We introduced the effect of evolutionary change in the value of either predator or prey traits on prey-predator dynamics. It is definitely possible that trait values for both prey and predators will change. With a combination of prey and predator evolution as explained above, the prey-predator dynamics may cycle, whereas all four variables (population densities and mean trait values for prey and predator) may not change temporally. In some cases, either trait values or predator density do not change. As mentioned above, predator evolution often stabilizes the prey-predator system.
Coevolutionary cycles in prey and predator trait values may occur in models with fixed population sizes. Another theoretical model suggests that either one or two alternative stable equilibria are possible. In a theoretical study that included speciation in quantitative genetic traits, prey speciation likely occurred because of a reduction in the risk of predation. This occurs because disruptive selection by the predators on the prey results in prey speciation. Another theoretical study suggested that pairwise speciation of prey and predators may evolve because of prey-predator coevolution, which concurs with several empirical examples of pairwise coevolution.
Prey-predator coevolution sometimes results in the escalation of both prey and predator phenotypes. As predator capture ability increases, prey-antipredator traits all improve, producing an 'arms race'. If these traits are costly, the arms race often decreases the fitness of both prey and predators. Unlike the predictions of some theoretical works, arms races rarely result in infinitely increasing traits. Regardless, these escalations often increase the risk of extinction for both the prey and predator populations.
It is widely considered that 'adaptive' evolution of a particular trait may result in a reduction in the population size of that species. Some theoretical studies have suggested that increased capture abilities by predators can lead to a decreased predator population because of a reduction in prey density. Consider a three-trophic-level system that includes a top predator, a consumer, and a prey species. If the abundance of the top predator increases, the optimal foraging time of the consumer decreases because the benefit of food intake reaches a point of saturation and the risk of being killed by the top predator increases proportionally with foraging time. Decreased foraging time results in increased prey abundance, which consequently increases the consumer population. The top predator eventually prevents the overexploitation of the consumer.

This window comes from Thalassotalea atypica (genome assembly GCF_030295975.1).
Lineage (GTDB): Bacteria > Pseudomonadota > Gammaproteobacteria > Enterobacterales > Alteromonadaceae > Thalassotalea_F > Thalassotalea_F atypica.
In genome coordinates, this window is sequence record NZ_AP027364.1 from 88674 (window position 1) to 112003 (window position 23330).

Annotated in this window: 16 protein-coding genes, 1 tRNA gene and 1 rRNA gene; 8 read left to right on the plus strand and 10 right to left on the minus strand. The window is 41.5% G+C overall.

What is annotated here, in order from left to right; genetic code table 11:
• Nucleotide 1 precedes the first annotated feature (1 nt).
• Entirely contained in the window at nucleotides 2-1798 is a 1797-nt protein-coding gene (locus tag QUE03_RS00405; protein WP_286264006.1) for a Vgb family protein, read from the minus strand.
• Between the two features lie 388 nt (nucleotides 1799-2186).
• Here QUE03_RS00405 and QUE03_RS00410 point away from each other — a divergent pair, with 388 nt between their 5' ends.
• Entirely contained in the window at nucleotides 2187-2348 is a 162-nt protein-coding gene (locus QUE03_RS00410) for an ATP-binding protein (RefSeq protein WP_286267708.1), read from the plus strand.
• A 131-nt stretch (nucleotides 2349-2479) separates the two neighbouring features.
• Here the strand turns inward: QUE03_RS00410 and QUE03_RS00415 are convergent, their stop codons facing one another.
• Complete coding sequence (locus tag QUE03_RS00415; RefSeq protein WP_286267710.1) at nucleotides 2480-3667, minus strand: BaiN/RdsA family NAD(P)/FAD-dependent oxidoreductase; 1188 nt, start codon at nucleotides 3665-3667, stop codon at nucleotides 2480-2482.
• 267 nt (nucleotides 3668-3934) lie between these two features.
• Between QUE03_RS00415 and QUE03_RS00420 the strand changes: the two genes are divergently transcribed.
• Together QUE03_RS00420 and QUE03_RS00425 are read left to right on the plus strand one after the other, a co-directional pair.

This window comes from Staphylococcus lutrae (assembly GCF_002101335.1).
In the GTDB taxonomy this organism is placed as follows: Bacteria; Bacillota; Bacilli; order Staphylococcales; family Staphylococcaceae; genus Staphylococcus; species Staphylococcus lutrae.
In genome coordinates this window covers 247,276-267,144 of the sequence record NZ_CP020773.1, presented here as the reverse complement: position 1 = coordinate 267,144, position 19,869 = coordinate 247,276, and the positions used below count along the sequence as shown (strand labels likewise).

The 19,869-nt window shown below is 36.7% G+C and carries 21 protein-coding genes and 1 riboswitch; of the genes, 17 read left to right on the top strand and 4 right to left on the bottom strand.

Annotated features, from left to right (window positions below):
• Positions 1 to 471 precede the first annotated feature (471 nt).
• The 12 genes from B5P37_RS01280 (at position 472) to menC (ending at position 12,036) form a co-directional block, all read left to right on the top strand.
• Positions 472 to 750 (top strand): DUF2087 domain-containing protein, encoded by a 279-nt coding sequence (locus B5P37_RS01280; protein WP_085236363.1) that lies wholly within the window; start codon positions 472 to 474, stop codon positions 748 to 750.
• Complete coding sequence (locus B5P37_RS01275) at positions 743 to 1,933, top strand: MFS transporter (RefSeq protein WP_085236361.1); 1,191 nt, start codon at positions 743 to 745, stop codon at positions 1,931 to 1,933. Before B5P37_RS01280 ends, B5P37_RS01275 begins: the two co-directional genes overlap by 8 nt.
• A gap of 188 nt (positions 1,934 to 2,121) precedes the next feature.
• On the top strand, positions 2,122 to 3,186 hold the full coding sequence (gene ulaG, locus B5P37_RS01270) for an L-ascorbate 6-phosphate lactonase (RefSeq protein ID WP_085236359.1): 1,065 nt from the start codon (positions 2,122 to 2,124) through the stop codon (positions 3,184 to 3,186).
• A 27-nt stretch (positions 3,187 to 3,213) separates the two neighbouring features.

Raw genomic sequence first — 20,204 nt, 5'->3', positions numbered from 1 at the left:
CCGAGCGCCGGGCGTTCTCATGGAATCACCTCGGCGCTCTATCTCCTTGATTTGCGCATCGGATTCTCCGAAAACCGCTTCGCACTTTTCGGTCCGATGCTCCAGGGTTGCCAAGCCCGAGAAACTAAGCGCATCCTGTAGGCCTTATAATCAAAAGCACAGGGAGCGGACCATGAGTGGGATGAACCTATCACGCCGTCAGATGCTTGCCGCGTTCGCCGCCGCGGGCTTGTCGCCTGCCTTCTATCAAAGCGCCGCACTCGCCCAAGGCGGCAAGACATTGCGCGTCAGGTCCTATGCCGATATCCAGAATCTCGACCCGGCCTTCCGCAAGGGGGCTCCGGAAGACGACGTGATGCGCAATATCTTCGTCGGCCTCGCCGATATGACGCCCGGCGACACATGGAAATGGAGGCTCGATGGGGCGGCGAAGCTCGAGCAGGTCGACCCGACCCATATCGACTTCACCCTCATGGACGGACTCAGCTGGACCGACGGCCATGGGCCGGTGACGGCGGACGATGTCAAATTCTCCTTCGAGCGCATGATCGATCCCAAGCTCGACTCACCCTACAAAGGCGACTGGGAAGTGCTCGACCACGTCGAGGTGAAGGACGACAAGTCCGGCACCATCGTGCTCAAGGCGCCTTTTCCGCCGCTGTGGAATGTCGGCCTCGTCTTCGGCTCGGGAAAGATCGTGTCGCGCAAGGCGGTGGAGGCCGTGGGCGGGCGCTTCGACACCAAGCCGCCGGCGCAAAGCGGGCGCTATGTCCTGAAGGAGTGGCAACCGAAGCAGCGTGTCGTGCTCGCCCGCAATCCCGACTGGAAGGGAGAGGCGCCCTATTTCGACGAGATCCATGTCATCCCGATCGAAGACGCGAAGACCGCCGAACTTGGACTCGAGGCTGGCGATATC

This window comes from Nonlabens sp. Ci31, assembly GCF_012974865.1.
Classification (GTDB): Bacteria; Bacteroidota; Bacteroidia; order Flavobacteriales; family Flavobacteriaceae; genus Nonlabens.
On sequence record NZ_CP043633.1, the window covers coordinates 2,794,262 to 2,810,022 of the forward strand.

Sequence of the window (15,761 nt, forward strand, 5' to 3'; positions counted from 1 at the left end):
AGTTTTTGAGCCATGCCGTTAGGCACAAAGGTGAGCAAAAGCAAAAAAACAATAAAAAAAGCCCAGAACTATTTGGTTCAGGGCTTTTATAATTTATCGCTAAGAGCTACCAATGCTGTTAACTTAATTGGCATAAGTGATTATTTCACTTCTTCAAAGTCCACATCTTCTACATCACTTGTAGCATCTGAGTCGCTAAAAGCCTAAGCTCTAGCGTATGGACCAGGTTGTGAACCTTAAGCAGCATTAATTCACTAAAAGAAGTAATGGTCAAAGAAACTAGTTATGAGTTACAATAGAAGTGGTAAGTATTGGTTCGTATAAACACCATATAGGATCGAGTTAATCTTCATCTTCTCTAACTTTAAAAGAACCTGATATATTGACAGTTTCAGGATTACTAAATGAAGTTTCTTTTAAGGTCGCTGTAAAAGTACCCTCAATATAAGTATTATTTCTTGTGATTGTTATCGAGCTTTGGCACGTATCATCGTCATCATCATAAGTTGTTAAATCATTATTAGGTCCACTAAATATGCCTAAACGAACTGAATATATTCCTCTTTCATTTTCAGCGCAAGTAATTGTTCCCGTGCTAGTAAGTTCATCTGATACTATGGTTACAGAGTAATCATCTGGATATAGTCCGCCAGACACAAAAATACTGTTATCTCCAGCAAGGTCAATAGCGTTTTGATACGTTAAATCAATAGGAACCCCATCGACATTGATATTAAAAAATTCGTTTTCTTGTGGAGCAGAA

Some evidence exists that the responses by prey to predators are often larger than the responses by predators to prey. This is referred to as the 'life-dinner principle', although some biologists have criticized this speculative expression. The principle is simply a consideration that the prey loses its life while the predator simply obtains one meal during a single act of predation.
In the case of prey-predator coevolution, prey vulnerability does not always monotonically increase with antipredator traits or foraging effort. The capture rate of prey by a predator may increase by matching the prey's phenotype. As a simple example, prey may have a bidirectional axis of vulnerability to a predator with a particular foraging behavior. The risk of predation is reduced for prey whose phenotype values are either larger or smaller than those targeted by the predator's phenotype. The 'worst' prey phenotype depends on the predator's phenotype. In the bidirectional axis of vulnerability, prey-predator coevolution may show cyclical changes in values. Prey-antipredator efforts do not always impose a cost.
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